Caring for the poor must always be voluntary. God does not force us to do good, so sharing must always be a free choice.
Christian love produced a radically different attitude to possessions. Instead of being something to enjoy, they were seen as a gift from God to be used to strengthen the Church.
All the believers were one in heart and mind. No one claimed that any of his possessions was his own, but they shared everything they had. With great power the apostles continued to testify to the resurrection of the Lord Jesus, and much grace was upon them all. There were no needy persons among them (Acts 4:32-34).Christians like Barnabas responded to the gospel by selling their property and giving to those in need (Acts 4:36-37). There was not compulsion. All this giving was voluntary.
The story of Ananias and Saphira is well known, but we often miss the point of incident. It does show the dangers of lying to God, but more important, it shows that giving and sharing must always be voluntary. Peter’s words are important.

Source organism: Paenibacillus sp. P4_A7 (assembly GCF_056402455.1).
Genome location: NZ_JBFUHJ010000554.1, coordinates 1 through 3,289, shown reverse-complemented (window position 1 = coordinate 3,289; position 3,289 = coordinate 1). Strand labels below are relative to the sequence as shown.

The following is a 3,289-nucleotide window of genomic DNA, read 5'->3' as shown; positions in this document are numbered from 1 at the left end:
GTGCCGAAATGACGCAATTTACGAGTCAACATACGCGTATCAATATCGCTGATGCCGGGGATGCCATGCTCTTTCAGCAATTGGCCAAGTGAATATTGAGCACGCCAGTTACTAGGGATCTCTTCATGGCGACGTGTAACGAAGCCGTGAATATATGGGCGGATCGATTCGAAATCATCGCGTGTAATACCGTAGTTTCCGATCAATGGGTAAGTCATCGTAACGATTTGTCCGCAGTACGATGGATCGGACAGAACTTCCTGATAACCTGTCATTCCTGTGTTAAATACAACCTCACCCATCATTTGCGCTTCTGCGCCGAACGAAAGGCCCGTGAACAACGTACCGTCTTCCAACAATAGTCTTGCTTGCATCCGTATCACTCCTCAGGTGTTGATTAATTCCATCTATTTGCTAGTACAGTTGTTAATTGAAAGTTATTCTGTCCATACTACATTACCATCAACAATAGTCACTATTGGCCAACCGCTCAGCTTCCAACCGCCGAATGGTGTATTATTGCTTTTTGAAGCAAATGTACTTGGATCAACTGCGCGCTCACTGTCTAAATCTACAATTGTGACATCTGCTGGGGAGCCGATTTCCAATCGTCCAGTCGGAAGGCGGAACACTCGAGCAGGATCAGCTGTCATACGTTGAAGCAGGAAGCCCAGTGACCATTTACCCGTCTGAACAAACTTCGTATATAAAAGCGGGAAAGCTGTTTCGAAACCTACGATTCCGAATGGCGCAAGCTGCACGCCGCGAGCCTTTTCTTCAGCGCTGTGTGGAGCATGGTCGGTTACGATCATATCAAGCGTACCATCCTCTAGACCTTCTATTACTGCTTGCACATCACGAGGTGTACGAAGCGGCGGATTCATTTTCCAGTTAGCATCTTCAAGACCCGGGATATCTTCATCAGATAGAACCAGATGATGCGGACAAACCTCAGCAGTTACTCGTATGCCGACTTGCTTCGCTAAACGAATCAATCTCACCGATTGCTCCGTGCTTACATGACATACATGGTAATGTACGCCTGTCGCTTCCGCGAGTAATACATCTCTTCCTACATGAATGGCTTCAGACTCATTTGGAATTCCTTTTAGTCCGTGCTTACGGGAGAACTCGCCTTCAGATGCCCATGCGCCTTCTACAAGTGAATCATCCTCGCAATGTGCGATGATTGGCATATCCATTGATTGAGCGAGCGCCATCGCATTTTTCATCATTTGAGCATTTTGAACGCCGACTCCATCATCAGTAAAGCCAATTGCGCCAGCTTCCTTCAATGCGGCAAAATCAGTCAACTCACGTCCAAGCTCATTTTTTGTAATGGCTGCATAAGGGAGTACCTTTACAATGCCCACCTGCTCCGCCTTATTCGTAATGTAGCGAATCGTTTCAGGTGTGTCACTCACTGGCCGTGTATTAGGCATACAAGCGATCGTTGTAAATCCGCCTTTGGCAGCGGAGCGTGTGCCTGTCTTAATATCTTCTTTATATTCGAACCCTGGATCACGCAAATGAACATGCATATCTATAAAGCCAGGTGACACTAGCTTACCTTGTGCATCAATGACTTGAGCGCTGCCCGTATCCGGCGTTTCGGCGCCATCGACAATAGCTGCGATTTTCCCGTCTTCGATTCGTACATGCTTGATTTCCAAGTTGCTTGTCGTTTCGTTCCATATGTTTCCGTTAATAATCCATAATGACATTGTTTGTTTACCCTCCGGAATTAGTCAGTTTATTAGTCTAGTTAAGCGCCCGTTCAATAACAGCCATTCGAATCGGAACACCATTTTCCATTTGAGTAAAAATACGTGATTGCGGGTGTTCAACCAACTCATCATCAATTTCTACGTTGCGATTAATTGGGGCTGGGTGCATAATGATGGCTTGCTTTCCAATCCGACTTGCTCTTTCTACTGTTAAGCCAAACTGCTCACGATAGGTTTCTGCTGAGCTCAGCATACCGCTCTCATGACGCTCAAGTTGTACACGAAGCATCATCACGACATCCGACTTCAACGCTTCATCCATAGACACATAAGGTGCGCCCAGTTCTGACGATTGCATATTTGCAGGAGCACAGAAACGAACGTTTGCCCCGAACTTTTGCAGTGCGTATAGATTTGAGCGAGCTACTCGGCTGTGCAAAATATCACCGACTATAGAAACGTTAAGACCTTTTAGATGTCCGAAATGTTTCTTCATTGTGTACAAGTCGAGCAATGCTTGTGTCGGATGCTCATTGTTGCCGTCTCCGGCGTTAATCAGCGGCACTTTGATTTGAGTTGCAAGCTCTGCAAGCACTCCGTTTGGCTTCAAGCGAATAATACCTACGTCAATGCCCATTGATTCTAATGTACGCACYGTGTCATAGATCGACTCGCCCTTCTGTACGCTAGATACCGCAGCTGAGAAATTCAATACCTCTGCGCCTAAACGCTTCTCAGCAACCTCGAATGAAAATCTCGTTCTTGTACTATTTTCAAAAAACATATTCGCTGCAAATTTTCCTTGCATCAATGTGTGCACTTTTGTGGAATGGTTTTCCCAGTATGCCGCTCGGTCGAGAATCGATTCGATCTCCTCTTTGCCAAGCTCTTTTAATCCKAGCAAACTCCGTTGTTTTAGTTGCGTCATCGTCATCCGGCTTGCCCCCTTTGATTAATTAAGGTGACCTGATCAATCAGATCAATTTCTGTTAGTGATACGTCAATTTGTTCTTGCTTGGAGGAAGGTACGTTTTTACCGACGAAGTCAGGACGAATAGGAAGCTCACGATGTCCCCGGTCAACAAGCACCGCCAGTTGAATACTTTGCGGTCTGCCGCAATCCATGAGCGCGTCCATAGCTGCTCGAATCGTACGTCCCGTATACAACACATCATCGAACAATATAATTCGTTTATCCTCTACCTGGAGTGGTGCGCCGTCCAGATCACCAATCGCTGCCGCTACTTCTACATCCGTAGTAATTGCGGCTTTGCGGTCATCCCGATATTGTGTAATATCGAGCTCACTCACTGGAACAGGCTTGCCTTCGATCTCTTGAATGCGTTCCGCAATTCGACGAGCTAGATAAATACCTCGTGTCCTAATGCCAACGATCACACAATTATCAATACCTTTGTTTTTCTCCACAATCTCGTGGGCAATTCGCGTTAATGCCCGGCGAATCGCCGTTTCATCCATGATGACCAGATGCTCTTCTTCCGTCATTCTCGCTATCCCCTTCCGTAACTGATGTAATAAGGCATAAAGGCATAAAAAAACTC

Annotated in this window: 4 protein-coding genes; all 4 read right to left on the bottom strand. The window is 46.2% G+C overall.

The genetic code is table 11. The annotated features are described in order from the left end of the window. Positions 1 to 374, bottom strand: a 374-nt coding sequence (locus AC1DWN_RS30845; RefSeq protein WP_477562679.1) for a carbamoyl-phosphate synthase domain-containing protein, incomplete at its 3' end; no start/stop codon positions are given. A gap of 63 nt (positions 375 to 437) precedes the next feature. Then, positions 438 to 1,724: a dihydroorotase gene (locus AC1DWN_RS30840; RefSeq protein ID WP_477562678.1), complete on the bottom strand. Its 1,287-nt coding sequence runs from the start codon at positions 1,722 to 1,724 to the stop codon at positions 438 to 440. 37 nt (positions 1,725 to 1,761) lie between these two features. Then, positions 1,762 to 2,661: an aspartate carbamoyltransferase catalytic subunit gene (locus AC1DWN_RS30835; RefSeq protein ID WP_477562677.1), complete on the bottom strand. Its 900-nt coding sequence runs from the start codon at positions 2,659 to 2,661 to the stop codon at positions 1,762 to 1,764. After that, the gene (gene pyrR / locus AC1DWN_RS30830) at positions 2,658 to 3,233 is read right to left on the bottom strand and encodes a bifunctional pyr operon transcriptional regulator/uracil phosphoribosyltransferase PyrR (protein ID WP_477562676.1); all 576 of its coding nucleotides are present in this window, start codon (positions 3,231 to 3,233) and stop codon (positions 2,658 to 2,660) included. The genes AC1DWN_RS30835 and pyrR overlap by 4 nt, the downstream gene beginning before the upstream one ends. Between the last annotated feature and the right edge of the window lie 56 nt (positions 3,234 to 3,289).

Ananias, how is it that Satan has so filled your heart that you have lied to the Holy Spirit and have kept for yourself some of the money you received for the land? Didn't it belong to you before it was sold? And after it was sold, wasn't the money at your disposal? (Acts 5:3,4).Peter’s key point is that Ananias’s land belonged to him before he sold it. The money belonged to him after he had sold it. He was under no compulsion to give anything. He could have kept the whole value of the property for himself without condemnation.
Christian sharing must always be a free response to the love of Jesus. The motivation must be compassion, not condemnation. Sharing must always be voluntary. It must motivated by love and not by peer pressure. Demanding that someone share is always unacceptable. Charity is a privilege, not a right.